New Louisiana Auto Insurance Laws Go into Effect Aug. 1

Two insurance-related regulations go into effect Wednesday in Louisiana, where authorities will begin accepting electronic forms of coverage proof and start enforcing harsher penalties on those without coverage.

Louisiana Electronic-Proof Measure Goes into Effect

HB 1130, now Act 824 of 2012, makes it so that electronic versions of a coverage card or policy document will be an acceptable form that motorists can use to prove they have insurance.

The bill enjoyed strong support as it moved through the state Legislature, garnering unanimous approval in the state House and Senate. Gov. Bobby Jindal gave final approval to the legislation on June 15.

“A photocopy of the [identification] card, or an image of the card that is displayed on a mobile electronic device, declaration page or policy issued by the insurer” are all acceptable ways to prove coverage under the new law.

The traditional paper ID cards are still acceptable forms of coverage proof, and motorists still have to produce that hard-copy card if compelled to do so by authorities.

The measure makes Louisiana the third state in the U.S. to legalize such electronic forms of proof, with Idaho and Arizona passing similar legislation earlier this year.

Harsher Enforcement Against Uninsured Drivers Kicks In

Also on Aug. 1, Louisiana authorities will be able to tow the vehicles of first-time offenders they find lack the required coverage to drive a car. HB 1053, now Act 512 of 2012, repealed looser enforcement regulations that had only allowed police to tow cars on second and subsequent offenses.

HB 1053 passed the state House debate with an 82-7 vote on April 25 and the state Senate by a 28-3 vote on May 24. Jindal finalized the proposal on June 15.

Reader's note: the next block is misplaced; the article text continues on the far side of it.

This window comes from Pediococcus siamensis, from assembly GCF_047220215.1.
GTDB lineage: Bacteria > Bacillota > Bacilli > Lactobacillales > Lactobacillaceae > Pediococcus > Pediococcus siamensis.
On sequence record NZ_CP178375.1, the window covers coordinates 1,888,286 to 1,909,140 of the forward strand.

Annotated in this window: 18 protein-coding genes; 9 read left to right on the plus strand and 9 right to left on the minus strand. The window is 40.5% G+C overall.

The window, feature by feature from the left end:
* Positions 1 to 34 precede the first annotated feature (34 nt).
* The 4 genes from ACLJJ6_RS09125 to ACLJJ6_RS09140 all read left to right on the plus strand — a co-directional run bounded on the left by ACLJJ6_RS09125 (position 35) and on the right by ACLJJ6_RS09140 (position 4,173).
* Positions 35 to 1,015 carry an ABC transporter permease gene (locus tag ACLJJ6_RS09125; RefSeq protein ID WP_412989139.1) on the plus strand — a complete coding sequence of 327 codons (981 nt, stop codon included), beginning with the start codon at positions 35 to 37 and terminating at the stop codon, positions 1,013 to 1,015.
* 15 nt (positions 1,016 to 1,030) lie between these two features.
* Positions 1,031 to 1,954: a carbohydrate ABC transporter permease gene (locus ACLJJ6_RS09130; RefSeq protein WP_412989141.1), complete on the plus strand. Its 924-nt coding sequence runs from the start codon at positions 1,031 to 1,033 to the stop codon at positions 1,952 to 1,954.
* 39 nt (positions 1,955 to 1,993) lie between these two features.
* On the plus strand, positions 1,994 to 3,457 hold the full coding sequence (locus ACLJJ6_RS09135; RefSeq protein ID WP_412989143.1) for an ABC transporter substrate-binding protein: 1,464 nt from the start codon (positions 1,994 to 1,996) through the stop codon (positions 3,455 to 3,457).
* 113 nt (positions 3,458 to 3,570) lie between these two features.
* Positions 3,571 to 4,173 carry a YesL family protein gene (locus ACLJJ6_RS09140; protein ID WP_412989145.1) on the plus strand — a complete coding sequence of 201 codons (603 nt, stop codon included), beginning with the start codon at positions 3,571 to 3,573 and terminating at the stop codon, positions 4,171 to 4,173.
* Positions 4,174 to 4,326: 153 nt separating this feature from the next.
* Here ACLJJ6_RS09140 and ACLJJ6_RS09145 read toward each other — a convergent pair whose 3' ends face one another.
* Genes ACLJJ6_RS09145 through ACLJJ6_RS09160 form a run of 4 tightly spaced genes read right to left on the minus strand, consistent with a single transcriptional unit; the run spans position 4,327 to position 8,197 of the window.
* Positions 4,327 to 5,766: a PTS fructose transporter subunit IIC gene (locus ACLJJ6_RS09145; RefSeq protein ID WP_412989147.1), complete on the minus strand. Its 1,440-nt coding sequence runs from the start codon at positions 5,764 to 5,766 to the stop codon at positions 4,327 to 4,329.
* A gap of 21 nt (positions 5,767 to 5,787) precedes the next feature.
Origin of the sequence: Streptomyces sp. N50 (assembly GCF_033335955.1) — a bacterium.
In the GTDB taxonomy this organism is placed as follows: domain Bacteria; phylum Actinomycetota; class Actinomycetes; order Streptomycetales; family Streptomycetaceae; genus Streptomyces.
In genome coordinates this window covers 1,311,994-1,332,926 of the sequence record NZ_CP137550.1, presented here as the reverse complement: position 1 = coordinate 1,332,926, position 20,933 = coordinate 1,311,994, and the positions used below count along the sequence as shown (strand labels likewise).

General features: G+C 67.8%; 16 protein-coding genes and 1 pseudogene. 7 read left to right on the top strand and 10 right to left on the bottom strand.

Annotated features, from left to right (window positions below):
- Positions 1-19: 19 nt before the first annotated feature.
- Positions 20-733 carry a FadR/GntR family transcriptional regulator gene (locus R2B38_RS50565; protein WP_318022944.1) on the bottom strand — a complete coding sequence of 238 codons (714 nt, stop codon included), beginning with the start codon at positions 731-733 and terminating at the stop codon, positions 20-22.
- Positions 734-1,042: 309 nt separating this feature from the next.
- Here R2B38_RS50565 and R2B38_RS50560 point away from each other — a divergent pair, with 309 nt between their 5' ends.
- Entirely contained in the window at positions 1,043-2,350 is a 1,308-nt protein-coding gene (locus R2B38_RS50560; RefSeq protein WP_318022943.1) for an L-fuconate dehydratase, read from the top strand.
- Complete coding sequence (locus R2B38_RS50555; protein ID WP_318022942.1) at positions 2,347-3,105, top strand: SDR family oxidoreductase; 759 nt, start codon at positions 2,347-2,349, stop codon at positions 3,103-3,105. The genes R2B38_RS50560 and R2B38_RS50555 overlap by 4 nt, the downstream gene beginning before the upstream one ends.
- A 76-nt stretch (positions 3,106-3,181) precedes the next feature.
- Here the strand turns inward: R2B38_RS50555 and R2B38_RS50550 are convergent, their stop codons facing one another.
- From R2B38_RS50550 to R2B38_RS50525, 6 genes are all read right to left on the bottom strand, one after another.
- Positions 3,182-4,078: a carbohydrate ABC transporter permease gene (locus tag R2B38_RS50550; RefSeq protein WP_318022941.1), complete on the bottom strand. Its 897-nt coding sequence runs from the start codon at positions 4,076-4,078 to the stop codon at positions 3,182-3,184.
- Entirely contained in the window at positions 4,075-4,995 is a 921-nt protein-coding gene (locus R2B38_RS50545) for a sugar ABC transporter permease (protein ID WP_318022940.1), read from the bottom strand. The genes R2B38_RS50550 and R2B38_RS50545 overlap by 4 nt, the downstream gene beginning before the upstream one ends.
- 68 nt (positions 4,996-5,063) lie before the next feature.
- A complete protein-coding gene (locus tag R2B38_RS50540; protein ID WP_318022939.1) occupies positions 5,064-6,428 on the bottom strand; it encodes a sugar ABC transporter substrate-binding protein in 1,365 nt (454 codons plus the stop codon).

During the House debate and committee meetings with fellow lawmakers, Rep. Ray Garafalo (R-Meraux), the legislation’s sponsor, said his bill would “put the teeth back into the state’s compulsory coverage law.”

Garafalo also connected his bill to HB 1130, saying drivers who lack evidence of insurance during traffic stops now have little excuse, as electronic formats allow them several other avenues of displaying they have the proper policy to drive. Getting proof of auto insurance in electronic formats is possible with most major insurers, including State Farm, which distributes an individual smartphone application that displays coverage.

According to Louisiana State Police figures cited by Garafalo, more than 17,000 drivers were cited for failing to prove they had coverage during a traffic stop from July 2011 to March 2012, and about 96 percent of those drivers were ultimately found to lack coverage.

Under the new law, police can pass on towing a vehicle if its passengers are elderly, children or if the towing creates “imminent danger to the public.”

About Charles Nguyen
Charles Nguyen is an enterprising journalist who reported for and the Desert Dispatch and was the editor in chief of the Guardian (the twice-weekly newspaper at the University of California, San Diego) before coming to Online Auto Insurance News.

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